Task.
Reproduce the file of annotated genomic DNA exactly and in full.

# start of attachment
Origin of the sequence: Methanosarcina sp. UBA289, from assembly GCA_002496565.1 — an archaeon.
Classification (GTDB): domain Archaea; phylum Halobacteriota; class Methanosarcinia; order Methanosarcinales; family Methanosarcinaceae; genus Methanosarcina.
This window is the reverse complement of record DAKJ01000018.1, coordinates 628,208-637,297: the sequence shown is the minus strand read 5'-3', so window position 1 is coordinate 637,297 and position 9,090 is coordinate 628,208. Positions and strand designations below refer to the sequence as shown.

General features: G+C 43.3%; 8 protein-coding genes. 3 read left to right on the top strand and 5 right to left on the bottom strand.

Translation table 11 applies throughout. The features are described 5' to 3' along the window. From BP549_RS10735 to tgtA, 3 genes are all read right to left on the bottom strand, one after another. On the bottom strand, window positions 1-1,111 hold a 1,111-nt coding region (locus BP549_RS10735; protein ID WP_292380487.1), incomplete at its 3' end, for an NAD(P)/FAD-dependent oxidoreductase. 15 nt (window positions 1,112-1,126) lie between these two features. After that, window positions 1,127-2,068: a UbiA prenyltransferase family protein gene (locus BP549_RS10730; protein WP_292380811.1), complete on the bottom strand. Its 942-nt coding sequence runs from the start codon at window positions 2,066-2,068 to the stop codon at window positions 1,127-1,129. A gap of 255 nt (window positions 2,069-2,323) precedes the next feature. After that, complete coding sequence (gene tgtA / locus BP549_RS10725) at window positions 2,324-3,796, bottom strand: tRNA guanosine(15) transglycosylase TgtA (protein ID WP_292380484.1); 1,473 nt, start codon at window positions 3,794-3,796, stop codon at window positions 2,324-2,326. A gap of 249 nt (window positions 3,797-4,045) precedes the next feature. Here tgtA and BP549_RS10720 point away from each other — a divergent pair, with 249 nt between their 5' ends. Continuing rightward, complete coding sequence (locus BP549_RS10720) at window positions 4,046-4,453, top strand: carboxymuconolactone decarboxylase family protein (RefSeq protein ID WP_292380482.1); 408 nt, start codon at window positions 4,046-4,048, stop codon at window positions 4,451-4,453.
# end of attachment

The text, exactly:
Origin of the sequence: Methanosarcina sp. UBA289, from assembly GCA_002496565.1 — an archaeon.
Classification (GTDB): domain Archaea; phylum Halobacteriota; class Methanosarcinia; order Methanosarcinales; family Methanosarcinaceae; genus Methanosarcina.
This window is the reverse complement of record DAKJ01000018.1, coordinates 628,208-637,297: the sequence shown is the minus strand read 5'-3', so window position 1 is coordinate 637,297 and position 9,090 is coordinate 628,208. Positions and strand designations below refer to the sequence as shown.

General features: G+C 43.3%; 8 protein-coding genes. 3 read left to right on the top strand and 5 right to left on the bottom strand.

Translation table 11 applies throughout. The features are described 5' to 3' along the window. From BP549_RS10735 to tgtA, 3 genes are all read right to left on the bottom strand, one after another. On the bottom strand, window positions 1-1,111 hold a 1,111-nt coding region (locus BP549_RS10735; protein ID WP_292380487.1), incomplete at its 3' end, for an NAD(P)/FAD-dependent oxidoreductase. 15 nt (window positions 1,112-1,126) lie between these two features. After that, window positions 1,127-2,068: a UbiA prenyltransferase family protein gene (locus BP549_RS10730; protein WP_292380811.1), complete on the bottom strand. Its 942-nt coding sequence runs from the start codon at window positions 2,066-2,068 to the stop codon at window positions 1,127-1,129. A gap of 255 nt (window positions 2,069-2,323) precedes the next feature. After that, complete coding sequence (gene tgtA / locus BP549_RS10725) at window positions 2,324-3,796, bottom strand: tRNA guanosine(15) transglycosylase TgtA (protein ID WP_292380484.1); 1,473 nt, start codon at window positions 3,794-3,796, stop codon at window positions 2,324-2,326. A gap of 249 nt (window positions 3,797-4,045) precedes the next feature. Here tgtA and BP549_RS10720 point away from each other — a divergent pair, with 249 nt between their 5' ends. Continuing rightward, complete coding sequence (locus BP549_RS10720) at window positions 4,046-4,453, top strand: carboxymuconolactone decarboxylase family protein (RefSeq protein ID WP_292380482.1); 408 nt, start codon at window positions 4,046-4,048, stop codon at window positions 4,451-4,453.